The Quest For Speed
Imagine a world where connecting to the Internet was as simple as turning on your television. Where web pages pop up on the screen like we would all like for them to. We are all aware that WWW is an a acronym that stands for World Wide Web, however, it turns out to be World Wide Wait. But now, in most places, the World Wide Wait is over. There is a new technology DSL.
Digital Subscriber Line, or DSL is a new technology for bringing high ? bandwidth connection to Internet service for both business and homes over ordinary copper telephone lines. DSL is a reference to family of digital subscribers to line technologies. The connection of speed for DSL ranges forms 1.544 MBPS to 512 KBPS. DSL lines allow for one line to carry both voice and data signals, and the data part is continuously connected. It has a higher transfer rate, and it has more available spectrum. Our ordinary telephone service only makes use of the 0-3400 Hz frequency ranges, which means 56 KBPS speed limits on a standard modem.
DSL is relatively new. Not many people are familiar with this new technology yet. It?s a service that everyone should have if they are using a standard dial-up connection, and prefer to have a faster Internet connection. DSL is the use of existing twisted pair of wires that make it cheaper to install, and which does not require additional cables to be laid. And, unlike other modems DSL is not a bus technology.DSL requires no additional phone lines. It gives the user 24hour access, and it does not tie up the phone line. So the user never has a busy signal while they are on line. Most ISPs offer a range of speed so the user can choose the speed they prefer to use. ADSL is the type of DSL that is preferred for small business and homes. It will allow the user to download data faster than they can send data.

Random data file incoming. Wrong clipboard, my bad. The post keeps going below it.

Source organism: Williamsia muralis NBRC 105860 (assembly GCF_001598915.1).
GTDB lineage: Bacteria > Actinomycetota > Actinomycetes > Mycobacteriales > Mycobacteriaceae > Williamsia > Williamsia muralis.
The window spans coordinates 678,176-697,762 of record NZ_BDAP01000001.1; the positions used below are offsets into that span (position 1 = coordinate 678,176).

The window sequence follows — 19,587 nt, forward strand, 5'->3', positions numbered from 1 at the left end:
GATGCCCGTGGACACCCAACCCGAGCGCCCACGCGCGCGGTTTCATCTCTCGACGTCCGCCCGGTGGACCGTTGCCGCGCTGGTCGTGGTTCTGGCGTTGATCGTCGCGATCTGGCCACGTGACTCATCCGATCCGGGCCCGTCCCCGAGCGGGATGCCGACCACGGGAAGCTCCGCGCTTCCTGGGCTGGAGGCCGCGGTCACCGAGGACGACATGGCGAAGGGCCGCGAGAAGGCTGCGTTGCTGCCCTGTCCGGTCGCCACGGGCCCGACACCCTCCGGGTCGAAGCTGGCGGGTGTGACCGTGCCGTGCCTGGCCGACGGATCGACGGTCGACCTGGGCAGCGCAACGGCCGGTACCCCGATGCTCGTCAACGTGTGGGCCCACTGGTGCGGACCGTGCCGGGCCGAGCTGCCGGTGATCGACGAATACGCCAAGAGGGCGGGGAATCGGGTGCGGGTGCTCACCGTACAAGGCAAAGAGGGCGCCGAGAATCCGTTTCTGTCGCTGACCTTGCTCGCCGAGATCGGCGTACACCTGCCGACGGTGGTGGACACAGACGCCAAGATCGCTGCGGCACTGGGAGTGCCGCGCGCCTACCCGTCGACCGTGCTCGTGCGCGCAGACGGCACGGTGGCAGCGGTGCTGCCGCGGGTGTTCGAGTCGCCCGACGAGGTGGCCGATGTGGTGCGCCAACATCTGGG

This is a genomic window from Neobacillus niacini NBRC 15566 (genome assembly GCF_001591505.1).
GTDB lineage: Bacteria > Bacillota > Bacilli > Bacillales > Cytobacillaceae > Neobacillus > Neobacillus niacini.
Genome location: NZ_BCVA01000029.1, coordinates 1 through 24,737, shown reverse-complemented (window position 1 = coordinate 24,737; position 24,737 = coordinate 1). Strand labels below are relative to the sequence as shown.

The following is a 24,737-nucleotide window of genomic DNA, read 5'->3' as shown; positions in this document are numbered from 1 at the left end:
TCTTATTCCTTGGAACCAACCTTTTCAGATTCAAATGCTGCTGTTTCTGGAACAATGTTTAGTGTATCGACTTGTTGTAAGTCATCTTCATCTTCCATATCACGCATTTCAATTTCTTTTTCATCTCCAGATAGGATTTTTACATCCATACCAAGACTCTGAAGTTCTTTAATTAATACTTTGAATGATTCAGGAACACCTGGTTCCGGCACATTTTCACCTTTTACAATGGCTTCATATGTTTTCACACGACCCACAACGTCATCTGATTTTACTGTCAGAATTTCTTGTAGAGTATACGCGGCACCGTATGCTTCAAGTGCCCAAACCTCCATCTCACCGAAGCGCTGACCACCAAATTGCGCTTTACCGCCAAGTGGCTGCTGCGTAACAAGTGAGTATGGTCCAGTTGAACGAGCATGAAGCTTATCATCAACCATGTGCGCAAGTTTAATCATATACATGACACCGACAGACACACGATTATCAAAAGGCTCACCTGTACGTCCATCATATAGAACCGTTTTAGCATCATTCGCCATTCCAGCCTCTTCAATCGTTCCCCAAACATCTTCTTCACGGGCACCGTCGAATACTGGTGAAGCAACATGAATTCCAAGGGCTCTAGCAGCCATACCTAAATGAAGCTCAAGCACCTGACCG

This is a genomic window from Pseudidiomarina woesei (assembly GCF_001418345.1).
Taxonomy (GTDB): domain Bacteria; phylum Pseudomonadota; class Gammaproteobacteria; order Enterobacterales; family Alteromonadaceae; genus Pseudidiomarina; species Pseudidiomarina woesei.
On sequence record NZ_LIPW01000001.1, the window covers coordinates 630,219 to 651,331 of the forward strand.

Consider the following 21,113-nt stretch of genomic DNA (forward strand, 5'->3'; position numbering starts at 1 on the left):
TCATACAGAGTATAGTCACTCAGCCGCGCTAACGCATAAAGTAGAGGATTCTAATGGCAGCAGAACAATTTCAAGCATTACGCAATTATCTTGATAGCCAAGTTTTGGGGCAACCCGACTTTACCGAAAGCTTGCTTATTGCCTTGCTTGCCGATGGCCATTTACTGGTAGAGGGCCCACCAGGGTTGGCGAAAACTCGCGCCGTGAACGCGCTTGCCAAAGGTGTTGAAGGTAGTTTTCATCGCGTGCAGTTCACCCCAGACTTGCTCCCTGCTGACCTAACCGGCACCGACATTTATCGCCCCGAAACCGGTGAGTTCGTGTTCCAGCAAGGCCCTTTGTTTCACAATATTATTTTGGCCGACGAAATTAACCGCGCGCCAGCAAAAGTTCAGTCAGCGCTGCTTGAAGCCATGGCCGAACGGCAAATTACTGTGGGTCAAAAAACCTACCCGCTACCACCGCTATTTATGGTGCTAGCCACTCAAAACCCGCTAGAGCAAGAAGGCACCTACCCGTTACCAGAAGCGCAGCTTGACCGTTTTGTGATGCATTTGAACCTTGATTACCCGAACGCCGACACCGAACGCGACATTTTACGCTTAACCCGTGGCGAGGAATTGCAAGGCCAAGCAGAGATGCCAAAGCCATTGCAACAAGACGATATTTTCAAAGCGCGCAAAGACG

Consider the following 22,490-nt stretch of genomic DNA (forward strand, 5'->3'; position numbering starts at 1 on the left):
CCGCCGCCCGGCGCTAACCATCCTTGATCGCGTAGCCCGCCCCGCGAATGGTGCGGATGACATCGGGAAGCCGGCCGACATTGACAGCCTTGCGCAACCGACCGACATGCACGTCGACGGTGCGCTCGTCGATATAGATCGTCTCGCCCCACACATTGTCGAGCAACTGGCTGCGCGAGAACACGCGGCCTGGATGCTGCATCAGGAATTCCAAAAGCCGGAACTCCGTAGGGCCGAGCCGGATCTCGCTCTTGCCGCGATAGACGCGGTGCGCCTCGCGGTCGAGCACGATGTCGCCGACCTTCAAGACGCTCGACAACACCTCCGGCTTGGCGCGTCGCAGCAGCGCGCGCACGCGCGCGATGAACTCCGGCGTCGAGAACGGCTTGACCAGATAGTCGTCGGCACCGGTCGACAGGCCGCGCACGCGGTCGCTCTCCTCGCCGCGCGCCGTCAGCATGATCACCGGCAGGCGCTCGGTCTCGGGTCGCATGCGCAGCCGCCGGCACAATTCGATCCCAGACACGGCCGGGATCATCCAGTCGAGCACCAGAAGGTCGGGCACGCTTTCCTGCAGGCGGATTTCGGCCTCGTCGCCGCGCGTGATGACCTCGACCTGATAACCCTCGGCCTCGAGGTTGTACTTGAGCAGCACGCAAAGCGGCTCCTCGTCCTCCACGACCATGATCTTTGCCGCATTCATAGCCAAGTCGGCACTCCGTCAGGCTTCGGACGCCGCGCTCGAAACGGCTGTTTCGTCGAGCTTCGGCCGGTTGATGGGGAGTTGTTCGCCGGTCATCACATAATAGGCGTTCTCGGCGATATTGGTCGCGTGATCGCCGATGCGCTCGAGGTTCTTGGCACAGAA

Despite all these positive attributes, DSL is not without a flaw. For example, for a user to be eligible for DSL, the user must be geographically located within a certain distance from the telephone office. DSL service and availability is still in early stages. Prices in most areas are considered to be very high. Prices can change over night just like the way they would for everything else. Price range varies; it all depends on the service provider and it?s surrounding area. Local taxes, and government regulations may also determine users cost. In most cases, the user must pay for the cost of hooking up DSL lines, and the monthly charges from the phone company. If the user chooses to use a provider other than the phone company it?s estimated cost is about $100 a month extra.
It all begins with a phone call to your telephone company. From there the ordering process starts. The telephone company first determines if you are calling form an area where DSL is available. Then, if the user is close enough the telephone company runs a test through to see if the wires will be able to handle the bandwidth needed for DSL. For DSL to be installed the phone company will place a splitter in the box of your location. This allows the user to use voice service while using DSL. Then it?s all plug and plays from there unless you are connecting a network.
DSL is not available in many areas yet. Mainly because of distance problems, or because the local telephone companies have not yet acquaint this product. But with DSL, technology is developing rapidly, it will soon be introduce by many companies. Efforts will be made to improve the transmission over greater distance. This technology is still in the early stages of roll out with standards, and products just getting under way.